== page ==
Just six months ago, smokers had a lot of options for where they could light up in Fort Worth. But earlier this year, a smoking ban took effect in bars and restaurants and on Tuesday night city council took it a step further, outlawing smoking in public parks.
City leaders said public sentiment about second-hand smoke has finally caught up and now they want to be sure they’re protecting not just indoor spaces, but areas where children play, like park playgrounds and baseball fields.
But city leaders admit they don't plan to enforce the new ordinance aggressively. You won't see patrols in parks looking for people lighting up.
What they do hope happens is a public pressure campaign where everyone knows the rules and people stop each other from smoking in the crowded areas of public parks where the risk of second-hand smoke is higher.
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"We come out here and have fun, have a good time, play some ball. A little bit of competition," said softball player Cameron Hines.
The Lone Star Sports and Social Club at Gateway Park in East Fort Worth is an all adult-league where adult beverages and the occasional cigarette are not uncommon.
"If it's not around children, or around people that don't mind it, I think it's our right to be able to do what we want outside," said smoker Christina Martin.
But starting in 90 days, people like Martin could get a citation for lighting up in any public park in Fort Worth.
"That's outrageous,” Martin said. “It makes me uncomfortable actually."
City Council voted unanimously in favor of the ban Tuesday night, though the city’s Code Compliance Director Brandon Bennett admits: "We don't envision there will be a lot of enforcement that takes place."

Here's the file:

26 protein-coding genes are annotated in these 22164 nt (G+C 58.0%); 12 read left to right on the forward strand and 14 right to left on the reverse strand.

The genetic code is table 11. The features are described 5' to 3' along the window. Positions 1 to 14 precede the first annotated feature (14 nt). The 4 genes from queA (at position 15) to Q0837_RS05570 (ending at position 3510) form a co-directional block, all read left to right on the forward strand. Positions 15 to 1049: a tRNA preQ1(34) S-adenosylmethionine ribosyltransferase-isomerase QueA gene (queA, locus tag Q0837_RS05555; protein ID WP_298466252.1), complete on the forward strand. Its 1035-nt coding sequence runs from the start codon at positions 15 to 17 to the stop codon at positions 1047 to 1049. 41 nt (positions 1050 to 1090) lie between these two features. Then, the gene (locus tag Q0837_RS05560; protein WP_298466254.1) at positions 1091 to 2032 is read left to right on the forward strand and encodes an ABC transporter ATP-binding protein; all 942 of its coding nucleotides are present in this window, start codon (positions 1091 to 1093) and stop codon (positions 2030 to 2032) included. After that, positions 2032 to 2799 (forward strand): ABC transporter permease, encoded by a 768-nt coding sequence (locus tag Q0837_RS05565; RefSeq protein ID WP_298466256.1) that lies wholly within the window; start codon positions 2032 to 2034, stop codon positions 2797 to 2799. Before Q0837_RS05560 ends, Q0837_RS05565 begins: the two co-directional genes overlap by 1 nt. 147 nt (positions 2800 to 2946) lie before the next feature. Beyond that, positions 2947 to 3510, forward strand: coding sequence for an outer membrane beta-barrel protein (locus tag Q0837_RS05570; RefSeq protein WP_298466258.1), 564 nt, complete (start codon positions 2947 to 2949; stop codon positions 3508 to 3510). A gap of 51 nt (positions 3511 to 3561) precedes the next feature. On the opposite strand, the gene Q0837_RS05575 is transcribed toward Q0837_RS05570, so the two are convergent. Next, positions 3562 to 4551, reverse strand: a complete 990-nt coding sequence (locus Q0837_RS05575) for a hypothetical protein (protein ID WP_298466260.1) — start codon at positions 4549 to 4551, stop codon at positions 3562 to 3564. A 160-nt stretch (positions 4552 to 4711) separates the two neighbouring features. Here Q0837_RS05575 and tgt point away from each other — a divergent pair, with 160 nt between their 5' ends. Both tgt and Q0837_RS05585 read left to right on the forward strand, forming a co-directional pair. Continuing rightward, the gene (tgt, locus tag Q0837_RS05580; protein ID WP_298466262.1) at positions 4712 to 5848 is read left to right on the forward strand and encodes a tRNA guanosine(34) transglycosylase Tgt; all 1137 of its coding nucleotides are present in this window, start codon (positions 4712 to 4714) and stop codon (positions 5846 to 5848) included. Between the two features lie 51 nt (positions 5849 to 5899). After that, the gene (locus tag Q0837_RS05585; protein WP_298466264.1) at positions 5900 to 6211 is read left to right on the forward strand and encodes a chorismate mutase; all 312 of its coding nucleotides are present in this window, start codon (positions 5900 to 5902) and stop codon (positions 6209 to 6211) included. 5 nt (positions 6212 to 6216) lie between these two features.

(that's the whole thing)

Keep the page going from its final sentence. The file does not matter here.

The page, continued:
The city wanted to set a baseline policy, hoping citizens will help enforce it by telling smokers to cut it out.
"Ninety-nine times out of 100 that smoker is going to simply go and smoke their cigarette at some other place,” Bennett said. “That one time out of 100, it can be enforced by code compliance, the police department."
In those cases, smokers would get a fine of something less than $500 that they could challenge in court.
"I mean could you imagine if we were just sitting here and someone was smoking right there, it would kind of stress you out a bit," Mackenzie Murray said to her friend Ana-Alyce Moore, back in the Gateway Park softball stands.
Both girls grew up with dads who smoked.
"I saw the effects drawn out,” Moore said. “He had a heart attack and he's still addicted to smoking."
Now they're all for keeping second-hand smoke away from crowds, especially where kids hang out.
"It's just gross it gets on your clothes, it's bad for you," Murray said. "I say do it and I think it would be a good change."
The city plans a public education campaign about the new rules over the next three months. After then, you can call the city to report it if you see someone smoking in a park.
There will be exceptions for golf courses and special events like concerts in the park, where there will be designated smoking areas set up.
Bennett says the city has not issued a single citation since the new ban on smoking in bars and restaurants took effect in March.